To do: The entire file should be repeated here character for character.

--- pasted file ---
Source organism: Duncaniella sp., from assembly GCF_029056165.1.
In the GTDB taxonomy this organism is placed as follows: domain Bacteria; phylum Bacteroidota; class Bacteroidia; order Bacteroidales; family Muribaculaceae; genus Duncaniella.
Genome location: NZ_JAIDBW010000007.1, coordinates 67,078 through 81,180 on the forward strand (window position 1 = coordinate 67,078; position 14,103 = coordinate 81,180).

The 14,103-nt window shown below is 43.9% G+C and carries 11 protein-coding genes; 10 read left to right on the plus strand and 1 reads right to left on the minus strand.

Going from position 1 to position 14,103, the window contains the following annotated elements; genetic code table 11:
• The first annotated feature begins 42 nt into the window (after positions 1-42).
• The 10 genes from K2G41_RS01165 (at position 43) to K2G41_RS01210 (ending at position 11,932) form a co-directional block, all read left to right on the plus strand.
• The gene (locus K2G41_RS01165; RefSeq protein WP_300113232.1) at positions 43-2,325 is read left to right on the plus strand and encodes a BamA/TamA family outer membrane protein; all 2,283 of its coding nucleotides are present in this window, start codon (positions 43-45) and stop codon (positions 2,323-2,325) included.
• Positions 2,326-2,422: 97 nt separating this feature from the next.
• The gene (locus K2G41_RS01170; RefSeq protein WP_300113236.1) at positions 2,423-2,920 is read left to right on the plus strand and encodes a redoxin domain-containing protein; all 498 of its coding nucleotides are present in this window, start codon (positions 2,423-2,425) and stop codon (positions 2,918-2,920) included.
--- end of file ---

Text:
Source organism: Duncaniella sp., from assembly GCF_029056165.1.
In the GTDB taxonomy this organism is placed as follows: domain Bacteria; phylum Bacteroidota; class Bacteroidia; order Bacteroidales; family Muribaculaceae; genus Duncaniella.
Genome location: NZ_JAIDBW010000007.1, coordinates 67,078 through 81,180 on the forward strand (window position 1 = coordinate 67,078; position 14,103 = coordinate 81,180).

The 14,103-nt window shown below is 43.9% G+C and carries 11 protein-coding genes; 10 read left to right on the plus strand and 1 reads right to left on the minus strand.

Going from position 1 to position 14,103, the window contains the following annotated elements; genetic code table 11:
• The first annotated feature begins 42 nt into the window (after positions 1-42).
• The 10 genes from K2G41_RS01165 (at position 43) to K2G41_RS01210 (ending at position 11,932) form a co-directional block, all read left to right on the plus strand.
• The gene (locus K2G41_RS01165; RefSeq protein WP_300113232.1) at positions 43-2,325 is read left to right on the plus strand and encodes a BamA/TamA family outer membrane protein; all 2,283 of its coding nucleotides are present in this window, start codon (positions 43-45) and stop codon (positions 2,323-2,325) included.
• Positions 2,326-2,422: 97 nt separating this feature from the next.
• The gene (locus K2G41_RS01170; RefSeq protein WP_300113236.1) at positions 2,423-2,920 is read left to right on the plus strand and encodes a redoxin domain-containing protein; all 498 of its coding nucleotides are present in this window, start codon (positions 2,423-2,425) and stop codon (positions 2,918-2,920) included.